The Knowledge

Front Cover
Perfection Learning Corporation, Mar 10, 2015 - 352 pages
How would you go about rebuilding a technological society from scratch?
If our technological society collapsed tomorrow, perhaps from a viral pandemic or catastrophic asteroid impact, what would be the one book you would want to press into the hands of the postapocalyptic survivors? What crucial knowledge would they need to survive in the immediate aftermath and to rebuild civilization as quickly as possible a guide for rebooting the world?


Human knowledge is collective, distributed across the population. It has built on itself for centuries, becoming vast and increasingly specialized. Most of us are ignorant about the fundamental principles of the civilization that supports us, happily utilizing the latest or even the most basic technology without having the slightest idea of why it works or how it came to be. If you had to go back to absolute basics, like some sort of postcataclysmic Robinson Crusoe, would you know how to re-create an internal combustion engine, put together a microscope, get metals out of rock, accurately tell time, weave fibers into clothing, or even how to produce food for yourself?


Regarded as one of the brightest young scientists of his generation, Lewis Dartnell proposes that the key to preserving civilization in an apocalyptic scenario is to provide a quickstart guide, adapted to cataclysmic circumstances."The Knowledge"describes many of the modern technologies we employ, but first it explains the fundamentals upon which they are built. Every piece of technology rests on an enormous support network of other technologies, all interlinked and mutually dependent. You can t hope to build a radio, for example, without understanding how to acquire the raw materials it requires, as well as generate the electricity needed to run it. But Dartnell doesn t just provide specific information for starting over; he also reveals the greatest invention of them all the phenomenal knowledge-generating machine that is the scientific method itself. This would allow survivors to learn technological advances not explicitly explored in"The Knowledge"as well as things we have yet to discover.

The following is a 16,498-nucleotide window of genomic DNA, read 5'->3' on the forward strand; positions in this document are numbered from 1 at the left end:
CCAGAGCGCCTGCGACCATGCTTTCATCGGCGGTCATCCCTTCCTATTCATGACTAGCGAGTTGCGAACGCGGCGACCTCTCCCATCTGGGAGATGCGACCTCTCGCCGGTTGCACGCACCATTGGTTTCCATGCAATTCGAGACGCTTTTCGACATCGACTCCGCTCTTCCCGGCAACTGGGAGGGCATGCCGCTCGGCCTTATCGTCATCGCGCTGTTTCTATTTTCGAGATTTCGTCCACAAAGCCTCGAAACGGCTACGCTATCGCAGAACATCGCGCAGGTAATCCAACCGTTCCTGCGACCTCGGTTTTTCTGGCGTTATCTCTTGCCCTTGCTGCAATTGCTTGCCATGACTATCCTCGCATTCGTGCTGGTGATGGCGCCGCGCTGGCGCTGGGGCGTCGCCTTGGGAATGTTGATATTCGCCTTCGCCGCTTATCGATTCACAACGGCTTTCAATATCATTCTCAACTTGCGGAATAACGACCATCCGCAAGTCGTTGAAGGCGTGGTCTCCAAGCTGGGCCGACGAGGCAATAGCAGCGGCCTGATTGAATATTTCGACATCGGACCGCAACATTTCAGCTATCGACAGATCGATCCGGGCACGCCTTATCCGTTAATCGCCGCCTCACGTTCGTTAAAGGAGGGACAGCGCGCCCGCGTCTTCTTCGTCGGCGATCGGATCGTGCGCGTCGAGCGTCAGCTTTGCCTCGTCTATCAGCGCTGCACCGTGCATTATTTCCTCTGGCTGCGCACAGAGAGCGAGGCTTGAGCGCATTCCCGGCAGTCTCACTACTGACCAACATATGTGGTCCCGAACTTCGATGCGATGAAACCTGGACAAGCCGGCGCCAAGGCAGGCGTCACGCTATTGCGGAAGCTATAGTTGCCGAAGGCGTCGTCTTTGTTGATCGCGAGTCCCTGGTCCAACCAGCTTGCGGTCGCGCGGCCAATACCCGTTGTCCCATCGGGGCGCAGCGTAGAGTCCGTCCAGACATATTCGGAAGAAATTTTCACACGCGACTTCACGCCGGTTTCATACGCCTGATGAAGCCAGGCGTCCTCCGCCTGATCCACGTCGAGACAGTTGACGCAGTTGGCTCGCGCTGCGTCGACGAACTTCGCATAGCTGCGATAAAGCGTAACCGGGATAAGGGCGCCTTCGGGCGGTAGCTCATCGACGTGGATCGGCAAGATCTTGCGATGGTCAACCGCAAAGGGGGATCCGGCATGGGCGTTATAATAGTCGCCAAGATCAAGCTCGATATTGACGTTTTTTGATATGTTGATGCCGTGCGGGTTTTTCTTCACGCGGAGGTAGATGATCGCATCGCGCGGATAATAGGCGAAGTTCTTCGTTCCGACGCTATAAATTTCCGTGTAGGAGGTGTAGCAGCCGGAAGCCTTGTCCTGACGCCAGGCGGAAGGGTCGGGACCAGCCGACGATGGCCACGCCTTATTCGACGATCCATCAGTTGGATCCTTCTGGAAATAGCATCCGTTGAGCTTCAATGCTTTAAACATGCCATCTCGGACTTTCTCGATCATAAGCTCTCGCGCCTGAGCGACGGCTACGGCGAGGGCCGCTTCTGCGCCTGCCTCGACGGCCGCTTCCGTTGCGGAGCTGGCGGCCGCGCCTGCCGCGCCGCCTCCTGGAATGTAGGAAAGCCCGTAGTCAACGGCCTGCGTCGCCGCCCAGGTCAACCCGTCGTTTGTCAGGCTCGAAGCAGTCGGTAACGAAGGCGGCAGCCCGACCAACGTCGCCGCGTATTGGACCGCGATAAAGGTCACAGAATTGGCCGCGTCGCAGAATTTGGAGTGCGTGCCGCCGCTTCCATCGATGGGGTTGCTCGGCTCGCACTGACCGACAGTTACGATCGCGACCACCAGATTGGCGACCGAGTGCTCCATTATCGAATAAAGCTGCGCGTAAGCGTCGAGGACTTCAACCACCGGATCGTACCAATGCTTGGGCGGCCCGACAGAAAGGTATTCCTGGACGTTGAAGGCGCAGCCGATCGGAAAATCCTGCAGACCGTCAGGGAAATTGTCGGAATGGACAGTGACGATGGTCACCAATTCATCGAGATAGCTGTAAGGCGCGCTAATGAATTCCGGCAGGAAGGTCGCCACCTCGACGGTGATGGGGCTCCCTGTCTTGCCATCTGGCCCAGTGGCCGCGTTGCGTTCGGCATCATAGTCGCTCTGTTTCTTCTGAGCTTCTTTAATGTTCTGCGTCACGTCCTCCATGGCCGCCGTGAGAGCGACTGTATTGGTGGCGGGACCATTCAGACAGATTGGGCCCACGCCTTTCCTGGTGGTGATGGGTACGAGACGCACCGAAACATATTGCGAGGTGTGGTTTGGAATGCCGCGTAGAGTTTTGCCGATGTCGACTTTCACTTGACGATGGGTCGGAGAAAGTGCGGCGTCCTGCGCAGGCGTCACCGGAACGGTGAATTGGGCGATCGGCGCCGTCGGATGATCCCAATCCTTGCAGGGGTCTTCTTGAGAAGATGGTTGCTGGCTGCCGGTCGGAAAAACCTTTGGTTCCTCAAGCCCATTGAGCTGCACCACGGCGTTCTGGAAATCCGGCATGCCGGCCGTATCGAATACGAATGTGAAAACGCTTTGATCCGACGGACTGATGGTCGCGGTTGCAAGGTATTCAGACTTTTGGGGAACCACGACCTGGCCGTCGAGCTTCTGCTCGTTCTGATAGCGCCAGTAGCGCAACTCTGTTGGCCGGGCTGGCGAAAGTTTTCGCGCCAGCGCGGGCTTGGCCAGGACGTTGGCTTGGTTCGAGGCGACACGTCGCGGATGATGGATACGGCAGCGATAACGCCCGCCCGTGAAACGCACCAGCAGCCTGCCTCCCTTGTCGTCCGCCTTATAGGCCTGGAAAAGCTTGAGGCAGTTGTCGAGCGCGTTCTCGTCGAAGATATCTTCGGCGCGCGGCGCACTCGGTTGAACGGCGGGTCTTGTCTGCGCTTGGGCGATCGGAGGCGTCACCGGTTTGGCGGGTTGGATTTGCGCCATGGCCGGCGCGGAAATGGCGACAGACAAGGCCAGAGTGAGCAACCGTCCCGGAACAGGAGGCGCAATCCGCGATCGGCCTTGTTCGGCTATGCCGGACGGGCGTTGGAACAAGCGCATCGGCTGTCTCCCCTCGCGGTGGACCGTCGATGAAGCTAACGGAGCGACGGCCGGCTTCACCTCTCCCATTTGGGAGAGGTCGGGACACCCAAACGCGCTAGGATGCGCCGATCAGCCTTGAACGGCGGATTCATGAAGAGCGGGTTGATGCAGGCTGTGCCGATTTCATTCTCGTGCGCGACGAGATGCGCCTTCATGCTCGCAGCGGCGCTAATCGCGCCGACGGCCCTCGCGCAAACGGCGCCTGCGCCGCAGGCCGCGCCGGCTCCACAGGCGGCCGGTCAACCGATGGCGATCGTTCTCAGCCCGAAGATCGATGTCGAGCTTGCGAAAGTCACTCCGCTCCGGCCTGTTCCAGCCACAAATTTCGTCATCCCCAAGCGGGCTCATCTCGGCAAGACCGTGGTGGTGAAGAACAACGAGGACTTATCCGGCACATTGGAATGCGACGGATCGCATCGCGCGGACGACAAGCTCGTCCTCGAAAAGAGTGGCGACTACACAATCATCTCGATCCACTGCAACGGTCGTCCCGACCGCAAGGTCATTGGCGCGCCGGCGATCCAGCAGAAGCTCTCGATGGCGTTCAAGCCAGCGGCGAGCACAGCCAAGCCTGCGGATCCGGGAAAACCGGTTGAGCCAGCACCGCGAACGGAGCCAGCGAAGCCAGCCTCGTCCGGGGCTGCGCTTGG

"The Knowledge"is a brilliantly original guide to the fundamentals of science and how it built our modern world as well as a thought experiment about the very idea of scientific knowledge itself."

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LibraryThing Review

User Review  - AJBraithwaite - LibraryThing

One of those books which makes me read interesting facts out loud to other people (which I'm sure must be deeply irritating). I generally enjoyed it, although at times I felt it got too bogged down in ... Read full review

LibraryThing Review

User Review  - ASKelmore - LibraryThing

This is kind of the perfect book to read following Station Eleven; the goal is to put the basics of everything we need to know to start bringing civilization back after the apocalypse in one place. My ... Read full review

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About the author (2015)

Dr. Lewis Dartnell is a UK Space Agency research fellow at the University of Leicester and writes regularly for"New Scientist," "BBC Focus," "BBC Sky at Night," "Cosmos," as well as newspapers including"The Times," "The Guardian," and"The New York Times." He has won several awards, including the"Daily Telegraph"Young Science Writer Award. He also makes regular TV appearances and has been featured on"BBC Horizon," "Stargazing Live," "Sky at Night," and numerous times on Discovery and the Science channel. His scientific research is in the field of astrobiology he works on how microorganisms might survive on the surface of Mars and the best ways to detect signs of ancient Martian life. He is thirty-two years old.

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